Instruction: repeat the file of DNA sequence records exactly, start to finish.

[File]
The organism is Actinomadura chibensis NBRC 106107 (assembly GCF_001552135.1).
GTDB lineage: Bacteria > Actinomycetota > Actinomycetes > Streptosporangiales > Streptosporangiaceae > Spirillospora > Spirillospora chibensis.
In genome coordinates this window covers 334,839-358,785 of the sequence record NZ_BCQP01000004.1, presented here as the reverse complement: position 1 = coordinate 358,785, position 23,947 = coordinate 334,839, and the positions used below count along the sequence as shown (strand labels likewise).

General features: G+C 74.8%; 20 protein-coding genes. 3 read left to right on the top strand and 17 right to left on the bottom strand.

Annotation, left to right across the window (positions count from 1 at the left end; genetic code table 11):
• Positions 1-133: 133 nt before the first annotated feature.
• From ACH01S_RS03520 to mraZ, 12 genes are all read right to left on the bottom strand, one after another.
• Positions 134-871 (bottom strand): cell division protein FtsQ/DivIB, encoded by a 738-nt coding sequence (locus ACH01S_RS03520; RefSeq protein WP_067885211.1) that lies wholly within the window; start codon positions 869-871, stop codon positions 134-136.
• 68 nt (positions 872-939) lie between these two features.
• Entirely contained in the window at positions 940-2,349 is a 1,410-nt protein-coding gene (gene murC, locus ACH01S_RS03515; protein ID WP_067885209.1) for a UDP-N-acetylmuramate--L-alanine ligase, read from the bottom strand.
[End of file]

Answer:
The organism is Actinomadura chibensis NBRC 106107 (assembly GCF_001552135.1).
GTDB lineage: Bacteria > Actinomycetota > Actinomycetes > Streptosporangiales > Streptosporangiaceae > Spirillospora > Spirillospora chibensis.
In genome coordinates this window covers 334,839-358,785 of the sequence record NZ_BCQP01000004.1, presented here as the reverse complement: position 1 = coordinate 358,785, position 23,947 = coordinate 334,839, and the positions used below count along the sequence as shown (strand labels likewise).

General features: G+C 74.8%; 20 protein-coding genes. 3 read left to right on the top strand and 17 right to left on the bottom strand.

Annotation, left to right across the window (positions count from 1 at the left end; genetic code table 11):
• Positions 1-133: 133 nt before the first annotated feature.
• From ACH01S_RS03520 to mraZ, 12 genes are all read right to left on the bottom strand, one after another.
• Positions 134-871 (bottom strand): cell division protein FtsQ/DivIB, encoded by a 738-nt coding sequence (locus ACH01S_RS03520; RefSeq protein WP_067885211.1) that lies wholly within the window; start codon positions 869-871, stop codon positions 134-136.
• 68 nt (positions 872-939) lie between these two features.
• Entirely contained in the window at positions 940-2,349 is a 1,410-nt protein-coding gene (gene murC, locus ACH01S_RS03515; protein ID WP_067885209.1) for a UDP-N-acetylmuramate--L-alanine ligase, read from the bottom strand.